Today’s physical qubits and quantum operations acquire too many errors to implement large enough use cases that we care about. No one needs a quantum computer to solve small problems. We need many more qubits with low enough error rates to implement logical qubits and operations that can detect and fix mistakes or faults during processing. We cannot fix very bad qubits. They must be good enough and over a numeric quality threshold to allow us to use error correction techniques. Superstaq can optimize user code operating close to but below this threshold to exceed the level needed for error correction.

Superstaq Customers and Partners

During the webinar, Infleqtion announced that it had won a $1.2 million US Department of Energy Small Business Innovation Research (SBIR) award to accelerate the development of Superstaq.

The team also listed US government partners

  • Argonne National Lab, including Q-NEXT,
  • Lawrence Berkeley National Lab, and
  • Sandia National Lab

and commercial collaborations with

  • AWS,
  • IBM Quantum, and
  • JP Morgan Chase.

Key Takeaway

Superstaq should be strongly considered by any quantum hardware system provider or user to generate code that runs optimally.

Practical Quantum Advantage will occur when quantum and classical computing systems work together to solve problems in a significantly better manner than classical systems alone. Quantum software has an immense role in helping us get to this point as soon as possible. With Superstaq, Infleqtion is a strong competitor among companies seeking to gain every last bit of performance from our evolving quantum computing hardware.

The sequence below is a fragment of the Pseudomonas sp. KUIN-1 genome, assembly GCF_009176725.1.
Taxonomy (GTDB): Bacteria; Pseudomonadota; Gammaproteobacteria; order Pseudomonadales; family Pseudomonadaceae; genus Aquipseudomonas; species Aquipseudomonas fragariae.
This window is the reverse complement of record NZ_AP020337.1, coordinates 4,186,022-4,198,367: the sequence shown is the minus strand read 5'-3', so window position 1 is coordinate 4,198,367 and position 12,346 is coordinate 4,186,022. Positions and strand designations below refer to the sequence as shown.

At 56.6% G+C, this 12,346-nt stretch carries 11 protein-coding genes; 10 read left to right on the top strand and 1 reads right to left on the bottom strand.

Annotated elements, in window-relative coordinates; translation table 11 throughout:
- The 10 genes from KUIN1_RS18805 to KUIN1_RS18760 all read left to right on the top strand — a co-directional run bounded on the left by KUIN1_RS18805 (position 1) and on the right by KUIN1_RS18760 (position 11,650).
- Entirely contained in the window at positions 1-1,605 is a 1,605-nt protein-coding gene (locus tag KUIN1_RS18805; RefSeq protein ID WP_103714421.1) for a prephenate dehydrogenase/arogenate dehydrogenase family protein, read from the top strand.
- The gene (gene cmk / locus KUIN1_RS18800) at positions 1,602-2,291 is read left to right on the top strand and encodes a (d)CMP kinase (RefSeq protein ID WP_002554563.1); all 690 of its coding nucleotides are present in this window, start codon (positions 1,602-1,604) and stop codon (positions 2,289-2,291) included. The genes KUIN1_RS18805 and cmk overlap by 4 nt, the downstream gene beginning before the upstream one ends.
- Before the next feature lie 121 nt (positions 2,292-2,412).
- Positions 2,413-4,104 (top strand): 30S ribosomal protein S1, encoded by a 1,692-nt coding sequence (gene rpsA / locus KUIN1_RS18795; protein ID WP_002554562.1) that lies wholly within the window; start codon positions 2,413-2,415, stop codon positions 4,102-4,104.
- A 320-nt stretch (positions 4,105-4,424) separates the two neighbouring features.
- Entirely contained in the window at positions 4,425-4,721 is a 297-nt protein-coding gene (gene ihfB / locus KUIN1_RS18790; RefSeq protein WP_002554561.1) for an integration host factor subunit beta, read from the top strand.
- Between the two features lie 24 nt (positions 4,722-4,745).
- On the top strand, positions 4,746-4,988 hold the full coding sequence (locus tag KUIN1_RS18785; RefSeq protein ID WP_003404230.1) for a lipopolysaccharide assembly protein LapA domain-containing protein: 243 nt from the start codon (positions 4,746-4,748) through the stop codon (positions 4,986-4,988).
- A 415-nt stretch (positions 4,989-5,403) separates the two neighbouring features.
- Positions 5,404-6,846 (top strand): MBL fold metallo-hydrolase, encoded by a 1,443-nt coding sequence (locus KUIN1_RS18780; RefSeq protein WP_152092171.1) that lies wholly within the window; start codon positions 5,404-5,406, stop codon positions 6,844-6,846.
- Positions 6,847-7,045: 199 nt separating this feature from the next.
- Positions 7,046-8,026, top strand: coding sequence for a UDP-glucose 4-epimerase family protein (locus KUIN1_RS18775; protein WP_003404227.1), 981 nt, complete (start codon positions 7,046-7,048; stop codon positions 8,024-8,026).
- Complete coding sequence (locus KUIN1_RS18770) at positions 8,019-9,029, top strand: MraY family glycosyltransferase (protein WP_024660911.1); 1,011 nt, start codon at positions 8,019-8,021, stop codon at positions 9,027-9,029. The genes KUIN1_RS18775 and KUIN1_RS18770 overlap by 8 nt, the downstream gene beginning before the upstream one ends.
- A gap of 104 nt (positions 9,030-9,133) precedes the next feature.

Disclosure: The Futurum Group is a research and advisory firm that engages or has engaged in research, analysis, and advisory services with many technology companies, including those mentioned in this article. The author is a former employee of IBM and Infleqtion and holds equity positions in each company.

Analysis and opinions expressed herein are specific to the analyst individually and data and other information that might have been provided for validation, not those of The Futurum Group as a whole.

Other Insights from The Futurum Group:

Quantum in Context: Quantum Software Development Kit Qiskit Turns 1.0

Quantum in Context: Pasqal Is the Latest to Publish a Roadmap

Quantum in Context: Rigetti Q4 2023 Earnings and Other Numbers


Author Information

Dr. Bob Sutor

Dr. Bob Sutor has been a technical leader and executive in the IT industry for over 40 years. Bob’s industry role is to advance quantum and AI technologies by building strong business, partner, technical, and educational ecosystems. The singular goal is to evolve quantum and AI to help solve some of the critical computational problems facing society today. Bob is widely quoted in the press, delivers conference keynotes, and works with industry analysts and investors to accelerate understanding and adoption of quantum technologies. Bob is the Vice President and Practice Lead for Emerging Technologies at The Futurum Group. He helps clients understand sophisticated technologies in order to make the best use of them for success in their organizations and industries. He is also an Adjunct Professor in the Department of Computer Science and Engineering at the University at Buffalo, New York, USA. More than two decades of Bob’s career were spent in IBM Research in New York. During his time there, he worked on or led efforts in symbolic mathematical computation, optimization, AI, blockchain, and quantum computing. He was also an executive on the software side of the IBM business in areas including middleware, software on Linux, mobile, open source, and emerging industry standards. He was the Vice President of Corporate Development and, later, Chief Quantum Advocate, at Infleqtion, a quantum computing and quantum sensing company based in Boulder, Colorado USA. Bob is a theoretical mathematician by training, has a Ph.D. from Princeton University, and an undergraduate degree from Harvard College.

He’s the author of a book about quantum computing called Dancing with Qubits, which was published in 2019, with the Second Edition scheduled for release in April 2024. He is also the author of the 2021 book Dancing with Python, an introduction to Python coding for classical and quantum computing. Areas in which he’s worked: quantum computing, AI, blockchain, mathematics and mathematical software, Linux, open source, standards management, product management and marketing, computer algebra, and web standards.